Things calm down from that a little as we go into Secret Invasion where the Kree/Skrull war comes into play. Don’t know what a Kree or a Skrull is? Don’t worry about it. Not that important for this. Just know they are aliens. Skrulls can shapeshift which means many shenanigans when they’re around. These aliens hate each other. FIGHT! You can basically say this has been a thing since before I was born… literally. Secret Invasion takes place in 2008, a few years after House of M, when the aliens decide, “Let’s start kicking earth.” It’s all fun and games until they do that. Then, some of Earth’s mightiest heroes decide to band together to create an Illuminati (actual name… LOL) to say, “Screw you guys. Leave us alone or I swear to God…” Then, the aliens respond, “You know what? I want to know where ‘I swear to God’ takes us. Damn your planet.” Secret Invasion was the straw in the craw for heroes. Despite banding together to fight aliens, we’re faced with The Road to Civil War where Tony says that maybe heroes are at fault for what happened because nobody in the superhero community shares information with each other. He’s probably right.
In The Road to Civil War, things actually start a few years before the Registration Act is to be introduced and moves to right before its introduction. Tony wants to start a congregation of heroes, so he invites Doctor Strange, Reed Richards, Professor X, Black Bolt, Namor, and Black Panther to a summit in Wakanda to propose such a plan. From the beginning, it’s poorly received by the others with some good reasoning. There were already seeds of Iron Man’s fanaticism rearing its head. I understand the sentiment, but the sentiment comes off a little misguided. The problem is these people trust each other, but they don’t trust the others’ teammates, families, or friends. This is something they don’t mind telling one another. T’Challa bows out before Tony can even get the words out of his mouth, calling everyone trash in the nicest way possible, especially the mutants, when–wait for it–he marries Storm during this event (some years after this scene takes place in the comic).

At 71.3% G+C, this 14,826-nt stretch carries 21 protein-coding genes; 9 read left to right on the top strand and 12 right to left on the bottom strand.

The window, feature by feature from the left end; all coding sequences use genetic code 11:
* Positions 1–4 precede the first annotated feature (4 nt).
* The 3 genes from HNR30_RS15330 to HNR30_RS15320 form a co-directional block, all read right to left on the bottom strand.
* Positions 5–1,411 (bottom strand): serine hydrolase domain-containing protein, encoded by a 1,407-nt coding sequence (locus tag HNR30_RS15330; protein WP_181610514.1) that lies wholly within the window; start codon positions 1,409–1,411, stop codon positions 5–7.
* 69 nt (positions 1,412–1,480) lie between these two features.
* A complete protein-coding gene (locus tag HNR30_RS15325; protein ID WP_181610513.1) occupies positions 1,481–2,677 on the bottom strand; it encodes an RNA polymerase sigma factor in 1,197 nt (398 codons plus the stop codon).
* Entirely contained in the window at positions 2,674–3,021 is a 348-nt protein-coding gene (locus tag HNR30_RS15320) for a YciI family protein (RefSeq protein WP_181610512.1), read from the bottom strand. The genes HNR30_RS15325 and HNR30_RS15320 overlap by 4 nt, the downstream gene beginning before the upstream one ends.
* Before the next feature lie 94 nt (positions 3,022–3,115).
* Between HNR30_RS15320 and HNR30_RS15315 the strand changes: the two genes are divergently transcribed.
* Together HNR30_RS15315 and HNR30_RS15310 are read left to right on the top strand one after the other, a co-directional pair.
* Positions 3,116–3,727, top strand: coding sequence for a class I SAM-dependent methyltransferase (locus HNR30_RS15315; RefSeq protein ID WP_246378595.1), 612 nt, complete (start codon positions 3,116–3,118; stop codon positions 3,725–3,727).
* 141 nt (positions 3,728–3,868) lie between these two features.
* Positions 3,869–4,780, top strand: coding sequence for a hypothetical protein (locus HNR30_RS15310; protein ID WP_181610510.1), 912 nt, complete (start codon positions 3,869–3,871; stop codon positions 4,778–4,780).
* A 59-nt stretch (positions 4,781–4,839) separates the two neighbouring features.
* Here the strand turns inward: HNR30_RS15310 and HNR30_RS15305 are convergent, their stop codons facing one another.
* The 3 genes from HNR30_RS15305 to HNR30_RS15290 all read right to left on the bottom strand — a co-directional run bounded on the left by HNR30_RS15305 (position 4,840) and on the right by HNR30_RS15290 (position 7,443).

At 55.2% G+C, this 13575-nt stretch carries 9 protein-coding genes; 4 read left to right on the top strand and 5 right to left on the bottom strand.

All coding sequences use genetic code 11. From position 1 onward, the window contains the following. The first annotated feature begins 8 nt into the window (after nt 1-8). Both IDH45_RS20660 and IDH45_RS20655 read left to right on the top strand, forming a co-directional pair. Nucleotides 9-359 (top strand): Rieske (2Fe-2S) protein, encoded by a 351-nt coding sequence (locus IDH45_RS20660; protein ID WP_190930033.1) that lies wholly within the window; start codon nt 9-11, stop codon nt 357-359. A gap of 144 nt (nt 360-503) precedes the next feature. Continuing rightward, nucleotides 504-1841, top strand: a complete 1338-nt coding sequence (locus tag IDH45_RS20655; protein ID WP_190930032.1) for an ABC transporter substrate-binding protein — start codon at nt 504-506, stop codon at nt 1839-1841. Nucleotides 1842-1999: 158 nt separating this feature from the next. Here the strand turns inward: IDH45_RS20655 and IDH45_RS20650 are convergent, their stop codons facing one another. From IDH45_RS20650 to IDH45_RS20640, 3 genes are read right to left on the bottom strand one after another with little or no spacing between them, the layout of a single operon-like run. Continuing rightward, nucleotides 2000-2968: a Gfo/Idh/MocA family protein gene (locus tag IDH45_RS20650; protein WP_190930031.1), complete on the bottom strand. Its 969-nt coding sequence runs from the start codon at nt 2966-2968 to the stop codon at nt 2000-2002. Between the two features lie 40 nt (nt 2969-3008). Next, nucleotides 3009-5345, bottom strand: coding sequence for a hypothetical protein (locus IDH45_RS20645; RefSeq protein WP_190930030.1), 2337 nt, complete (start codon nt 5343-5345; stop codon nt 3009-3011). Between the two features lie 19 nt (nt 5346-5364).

Finally, after a hail of “Calm the fuck down, Namor!” remarks and a million reasons why this can’t work, they decide to do this thing. It’s not super effective.
They meet a few times over the years to fight angrily about things like Namor wilding out about every Avenger decision involving shooting someone into space. In this instance, it’s Hulk. Hulk is out of control (again) and someone needs to do something about it (again). Namor expresses anger when the idea of killing Hulk comes up. We can’t banish him to a different dimension. That didn’t work out so well last time. Let’s shoot him into space because that’s smart. “Imma let you finish, but…” Tony says to Namor, which ends in Namor trying to drown him because Namor gives likes zero actual damns. The final meeting comes when Tony tries to rally the team again to his cause because the Registration Act is coming. Everyone pretty much flounces except Reed. Professor X can’t flounce because he’s missing. Black Bolt has to flounce in sign language because if he speaks he kills everyone.
Enter Spider-Man. Tony needs friends with him in Washington. He’s short on those these days, so he decides to take Spider-Man. Peter is working for Tony, but it can’t hurt to soften him up before asking him to take a trip to Washington. Give him a pretty suit to wear. Have dinner with him. Spider-Man’s a cheap date (I know the suit wasn’t cheap!), so he breaks down pretty quickly without knowing what Tony really wants him to do and not realizing he’s being manipulated and will continue to be manipulated during their portion of the story. I know it was supposed to be for a greater good and all that, but it was just “yuck!”